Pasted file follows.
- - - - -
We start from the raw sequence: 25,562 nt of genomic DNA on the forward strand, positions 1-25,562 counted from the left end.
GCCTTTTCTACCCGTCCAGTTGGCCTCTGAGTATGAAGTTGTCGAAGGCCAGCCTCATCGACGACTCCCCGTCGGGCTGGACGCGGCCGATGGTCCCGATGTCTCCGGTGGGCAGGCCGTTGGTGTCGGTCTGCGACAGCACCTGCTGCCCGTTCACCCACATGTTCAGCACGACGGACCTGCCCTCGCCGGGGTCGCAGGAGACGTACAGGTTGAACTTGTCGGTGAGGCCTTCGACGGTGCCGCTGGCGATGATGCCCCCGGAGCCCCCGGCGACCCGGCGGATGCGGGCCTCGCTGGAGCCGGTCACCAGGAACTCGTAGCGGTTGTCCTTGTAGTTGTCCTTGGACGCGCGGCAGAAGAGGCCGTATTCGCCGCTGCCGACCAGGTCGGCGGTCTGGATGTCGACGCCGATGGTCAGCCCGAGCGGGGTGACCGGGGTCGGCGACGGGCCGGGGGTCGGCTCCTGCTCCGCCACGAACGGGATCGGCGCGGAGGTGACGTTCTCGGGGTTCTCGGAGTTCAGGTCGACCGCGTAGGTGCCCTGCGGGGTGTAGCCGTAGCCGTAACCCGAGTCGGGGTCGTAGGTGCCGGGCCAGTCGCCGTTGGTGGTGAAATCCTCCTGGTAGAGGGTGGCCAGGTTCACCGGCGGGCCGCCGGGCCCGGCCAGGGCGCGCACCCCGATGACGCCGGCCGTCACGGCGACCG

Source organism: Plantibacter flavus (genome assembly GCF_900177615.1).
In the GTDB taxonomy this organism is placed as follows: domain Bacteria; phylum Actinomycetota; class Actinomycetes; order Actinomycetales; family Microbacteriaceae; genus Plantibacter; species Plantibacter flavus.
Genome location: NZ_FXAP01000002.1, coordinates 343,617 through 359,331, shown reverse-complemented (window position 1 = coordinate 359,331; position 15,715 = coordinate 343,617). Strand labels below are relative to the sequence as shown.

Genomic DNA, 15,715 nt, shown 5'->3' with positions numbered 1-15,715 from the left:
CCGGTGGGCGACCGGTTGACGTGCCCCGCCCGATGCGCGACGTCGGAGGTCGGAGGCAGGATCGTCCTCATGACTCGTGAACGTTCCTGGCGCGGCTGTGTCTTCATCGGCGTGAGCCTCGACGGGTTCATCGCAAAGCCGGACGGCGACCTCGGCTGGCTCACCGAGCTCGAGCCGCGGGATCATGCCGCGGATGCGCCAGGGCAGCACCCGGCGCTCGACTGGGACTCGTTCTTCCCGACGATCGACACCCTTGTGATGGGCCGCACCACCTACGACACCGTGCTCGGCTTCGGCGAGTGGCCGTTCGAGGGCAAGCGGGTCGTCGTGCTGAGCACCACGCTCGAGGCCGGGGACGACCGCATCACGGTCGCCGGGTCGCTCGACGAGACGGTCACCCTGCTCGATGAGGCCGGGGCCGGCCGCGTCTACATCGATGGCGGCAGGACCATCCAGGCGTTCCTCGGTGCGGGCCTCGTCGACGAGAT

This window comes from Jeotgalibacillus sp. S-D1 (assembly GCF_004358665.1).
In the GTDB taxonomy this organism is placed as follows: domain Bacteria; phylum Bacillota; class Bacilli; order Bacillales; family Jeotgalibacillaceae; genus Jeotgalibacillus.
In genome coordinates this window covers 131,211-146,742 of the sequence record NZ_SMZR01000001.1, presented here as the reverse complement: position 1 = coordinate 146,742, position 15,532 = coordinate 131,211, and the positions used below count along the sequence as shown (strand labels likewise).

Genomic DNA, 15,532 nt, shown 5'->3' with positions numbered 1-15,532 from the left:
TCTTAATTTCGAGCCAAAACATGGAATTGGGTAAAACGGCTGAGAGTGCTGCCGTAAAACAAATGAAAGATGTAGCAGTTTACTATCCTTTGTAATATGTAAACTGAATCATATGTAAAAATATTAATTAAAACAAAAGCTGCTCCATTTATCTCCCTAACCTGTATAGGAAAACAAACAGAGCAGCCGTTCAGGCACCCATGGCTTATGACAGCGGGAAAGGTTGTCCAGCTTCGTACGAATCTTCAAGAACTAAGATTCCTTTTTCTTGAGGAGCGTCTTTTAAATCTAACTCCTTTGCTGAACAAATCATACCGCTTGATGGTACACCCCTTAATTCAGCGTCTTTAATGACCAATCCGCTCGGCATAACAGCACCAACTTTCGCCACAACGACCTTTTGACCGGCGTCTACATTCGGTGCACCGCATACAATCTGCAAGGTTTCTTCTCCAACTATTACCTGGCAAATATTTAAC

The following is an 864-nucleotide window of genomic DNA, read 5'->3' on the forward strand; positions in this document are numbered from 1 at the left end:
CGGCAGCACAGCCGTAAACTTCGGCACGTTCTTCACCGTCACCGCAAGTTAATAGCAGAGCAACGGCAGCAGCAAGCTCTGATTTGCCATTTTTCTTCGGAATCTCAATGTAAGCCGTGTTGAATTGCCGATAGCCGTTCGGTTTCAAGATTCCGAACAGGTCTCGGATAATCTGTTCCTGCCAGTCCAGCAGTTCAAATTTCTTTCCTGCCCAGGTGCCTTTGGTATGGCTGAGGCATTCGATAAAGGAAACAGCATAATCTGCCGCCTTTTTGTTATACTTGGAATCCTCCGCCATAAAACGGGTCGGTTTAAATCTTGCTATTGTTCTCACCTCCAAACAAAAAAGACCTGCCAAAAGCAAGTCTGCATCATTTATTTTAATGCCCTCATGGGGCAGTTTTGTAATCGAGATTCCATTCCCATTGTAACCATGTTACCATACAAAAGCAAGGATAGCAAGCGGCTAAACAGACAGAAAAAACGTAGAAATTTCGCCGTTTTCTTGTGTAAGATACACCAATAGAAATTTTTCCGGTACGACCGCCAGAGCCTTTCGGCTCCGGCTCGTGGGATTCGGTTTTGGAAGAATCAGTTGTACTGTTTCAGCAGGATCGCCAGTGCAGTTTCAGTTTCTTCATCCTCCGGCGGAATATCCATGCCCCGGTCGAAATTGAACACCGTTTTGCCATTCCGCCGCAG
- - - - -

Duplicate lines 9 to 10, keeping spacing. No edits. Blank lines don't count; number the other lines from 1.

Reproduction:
In the GTDB taxonomy this organism is placed as follows: domain Bacteria; phylum Bacillota; class Bacilli; order Bacillales; family Jeotgalibacillaceae; genus Jeotgalibacillus.
In genome coordinates this window covers 131,211-146,742 of the sequence record NZ_SMZR01000001.1, presented here as the reverse complement: position 1 = coordinate 146,742, position 15,532 = coordinate 131,211, and the positions used below count along the sequence as shown (strand labels likewise).